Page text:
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Electronic conduction in La-based perovskite-type oxides

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ABSTRACT

A systematic study of La-based perovskite-type oxides from the viewpoint of their electronic conduction properties was performed. LaCo0.5Ni0.5O3±δ was found to be a promising candidate as a replacement for standard metals used in oxide electrodes and wiring that are operated at temperatures up to 1173 K in air because of its high electrical conductivity and stability at high temperatures. LaCo0.5Ni0.5O3±δ exhibits a high conductivity of 1.9 × 103 S cm−1 at room temperature (R.T.) because of a high carrier concentration n of 2.2 × 1022 cm−3 and a small effective mass m∗ of 0.10 me. Notably, LaCo0.5Ni0.5O3±δ exhibits this high electrical conductivity from R.T. to 1173 K, and little change in the oxygen content occurs under these conditions. LaCo0.5Ni0.5O3±δ is the most suitable for the fabrication of oxide electrodes and wiring, though La1−xSrxCoO3±δ and La1−xSrxMnO3±δ also exhibit high electronic conductivity at R.T., with maximum electrical conductivities of 4.4 × 103 S cm−1 for La0.5Sr0.5CoO3±δ and 1.5 × 103 S cm−1 for La0.6Sr0.4MnO3±δ because oxygen release occurs in La1−xSrxCoO3±δ as elevating temperature and the electrical conductivity of La0.6Sr0.4MnO3±δ slightly decreases at temperatures above 400 K.

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(a) Temperature dependence of the Seebeck coefficient, S, for La1−xSrxMnO3±δ (0 ≤ x ≤ 1.0) and (b) enlarged view between −100 ≤ S ≤ 50 μVK−1. Reproduced from [9] by permission of The Royal Society of Chemistry.
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Figure 10: (a) Temperature dependence of the Seebeck coefficient, S, for La1−xSrxMnO3±δ (0 ≤ x ≤ 1.0) and (b) enlarged view between −100 ≤ S ≤ 50 μVK−1. Reproduced from [9] by permission of The Royal Society of Chemistry.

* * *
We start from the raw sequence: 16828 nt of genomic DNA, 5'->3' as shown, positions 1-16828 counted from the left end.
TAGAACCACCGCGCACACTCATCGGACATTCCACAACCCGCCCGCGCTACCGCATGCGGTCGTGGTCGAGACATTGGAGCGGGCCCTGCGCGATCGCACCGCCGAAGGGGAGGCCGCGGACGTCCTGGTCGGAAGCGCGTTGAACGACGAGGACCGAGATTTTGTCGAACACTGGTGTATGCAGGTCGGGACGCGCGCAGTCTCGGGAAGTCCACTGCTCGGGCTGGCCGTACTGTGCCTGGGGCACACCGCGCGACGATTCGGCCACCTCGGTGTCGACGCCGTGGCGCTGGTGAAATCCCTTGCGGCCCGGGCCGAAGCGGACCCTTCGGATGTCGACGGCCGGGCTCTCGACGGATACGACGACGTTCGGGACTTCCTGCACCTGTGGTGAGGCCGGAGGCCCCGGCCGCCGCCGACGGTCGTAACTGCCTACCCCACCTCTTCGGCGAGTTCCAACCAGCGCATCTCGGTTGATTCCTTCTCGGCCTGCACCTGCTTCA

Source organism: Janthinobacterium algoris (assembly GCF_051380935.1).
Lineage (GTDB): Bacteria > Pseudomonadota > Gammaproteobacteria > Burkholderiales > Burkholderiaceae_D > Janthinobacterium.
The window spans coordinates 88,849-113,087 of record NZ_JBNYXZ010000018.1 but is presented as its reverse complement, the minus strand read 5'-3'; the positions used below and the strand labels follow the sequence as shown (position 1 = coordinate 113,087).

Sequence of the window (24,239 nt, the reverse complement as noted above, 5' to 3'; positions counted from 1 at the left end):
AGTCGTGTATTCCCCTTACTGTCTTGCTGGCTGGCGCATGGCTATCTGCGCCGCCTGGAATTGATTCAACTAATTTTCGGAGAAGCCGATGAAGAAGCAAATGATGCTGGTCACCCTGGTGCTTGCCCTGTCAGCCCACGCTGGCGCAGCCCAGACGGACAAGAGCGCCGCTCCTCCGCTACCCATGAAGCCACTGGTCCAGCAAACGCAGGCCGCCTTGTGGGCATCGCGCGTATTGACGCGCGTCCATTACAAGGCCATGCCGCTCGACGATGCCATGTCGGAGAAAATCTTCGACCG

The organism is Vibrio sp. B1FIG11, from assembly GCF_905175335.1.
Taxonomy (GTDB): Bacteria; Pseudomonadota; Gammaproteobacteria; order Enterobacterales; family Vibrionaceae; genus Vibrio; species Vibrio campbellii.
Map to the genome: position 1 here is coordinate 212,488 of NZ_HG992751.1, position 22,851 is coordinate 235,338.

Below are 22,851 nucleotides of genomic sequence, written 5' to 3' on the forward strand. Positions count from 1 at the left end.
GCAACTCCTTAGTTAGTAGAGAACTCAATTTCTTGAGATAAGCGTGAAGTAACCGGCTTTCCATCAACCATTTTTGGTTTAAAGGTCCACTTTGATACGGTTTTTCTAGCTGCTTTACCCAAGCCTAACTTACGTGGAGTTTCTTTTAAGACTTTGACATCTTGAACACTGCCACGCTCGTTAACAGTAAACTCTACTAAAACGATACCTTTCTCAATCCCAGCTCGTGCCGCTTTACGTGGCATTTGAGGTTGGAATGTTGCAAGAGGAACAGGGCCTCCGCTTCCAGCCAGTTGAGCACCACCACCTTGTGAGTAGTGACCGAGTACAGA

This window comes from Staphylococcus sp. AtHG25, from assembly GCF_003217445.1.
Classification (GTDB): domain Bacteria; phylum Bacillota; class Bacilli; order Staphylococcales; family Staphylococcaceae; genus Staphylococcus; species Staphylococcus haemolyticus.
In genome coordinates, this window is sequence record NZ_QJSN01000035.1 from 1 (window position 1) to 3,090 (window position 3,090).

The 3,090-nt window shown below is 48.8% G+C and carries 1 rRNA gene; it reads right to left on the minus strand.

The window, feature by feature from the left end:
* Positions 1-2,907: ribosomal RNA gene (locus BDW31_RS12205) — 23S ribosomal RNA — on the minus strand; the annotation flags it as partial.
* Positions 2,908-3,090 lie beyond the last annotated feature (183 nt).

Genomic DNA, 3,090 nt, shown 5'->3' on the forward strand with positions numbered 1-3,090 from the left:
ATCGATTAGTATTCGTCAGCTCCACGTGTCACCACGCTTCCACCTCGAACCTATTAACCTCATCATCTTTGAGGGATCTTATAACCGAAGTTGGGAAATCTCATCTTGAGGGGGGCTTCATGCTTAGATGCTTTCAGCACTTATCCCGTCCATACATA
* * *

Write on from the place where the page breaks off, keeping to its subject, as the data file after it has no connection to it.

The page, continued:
Mentions: Figure 10 shows the temperature dependence of S. In contrast to the values for σ, the Seebeck coefficient systematically decreased as the temperature and Sr content increased, and the sign of S reversed from positive to negative, although the pure LaMnO3 was p-type (S > 0). For x ≥ 0.33, the S value was negative over the entire temperature range, indicating that the major conduction carriers were electrons. In particular, the decrease in S became distinct for 0.50 ≤ x ≤ 0.80 and then more remarkable for 0.80 < x ≤ 1.0 and reached a minimum value of −152 μV K−1 at x = 1.0 and 1073 K. However, changes in the carrier concentration cannot explain the decrease in S for 0.50 ≤ x ≤ 1.0, i.e. the increase in the absolute value of S (/S/) because /S/ increased as the temperature increased. Generally, /S/ for a semiconductor is believed to decrease as the temperature increases because the carriers increase due to thermal excitation. In addition, the carrier concentration of a metal is insensitive to temperature because carriers are temperature-independent. Therefore, /S/ should not increase with temperature based on the Mott equation, as follows [77, 78]:9where kB, e, n and μ are the Boltzmann constant, electron charge, carrier concentration and carrier mobility, respectively. In addition, /S/ depends on the energy derivative of the DOS at the Fermi level [78]. Thus, the behavior of S in is not due to n but to μ, i.e. the DOS effective mass (m∗). The semiconductors with x = 0.90 and 1.0 are particularly interesting because /S/ increased as the temperature increased. As mentioned above, x = 0.90 and 1.0 are BaMnO3-type structures with Mn4+ at the B-site. Hishida et al [76] performed an x-ray photoemission spectroscopy (XPS) study of the La1−xSrxMnO3±δ synthesized in this study and found that the intensity ratio of the Mn4+ peak in the Mn 2p3/2 spectrum began to increase as the Sr content increased from 0.50 to 0.80 and then increased more steeply when the Sr concentration increased from 0.80 to 1.0. This behavior of the Mn4+ concentration versus the Sr content coincides with that of the S value. Accordingly, the behavior of /S/ for most likely originates from the increase in the m∗ of the electrons, which results from the greater quantity of Mn4+ induced by the increase in the Sr content. The valence change of Mn (3+ → 4+) contributes to both n and m∗. Therefore, the increase in m∗ and the decrease in n can be concluded to occur as a result of the increase in Mn4+, and /S/ increased as a result. Note that when x = 0.67, which is a suitable Sr concentration for oxide electrodes and wiring, La1−xSrxMnO3±δ is clearly n-type over the entire temperature range.


Electronic conduction in La-based perovskite-type oxides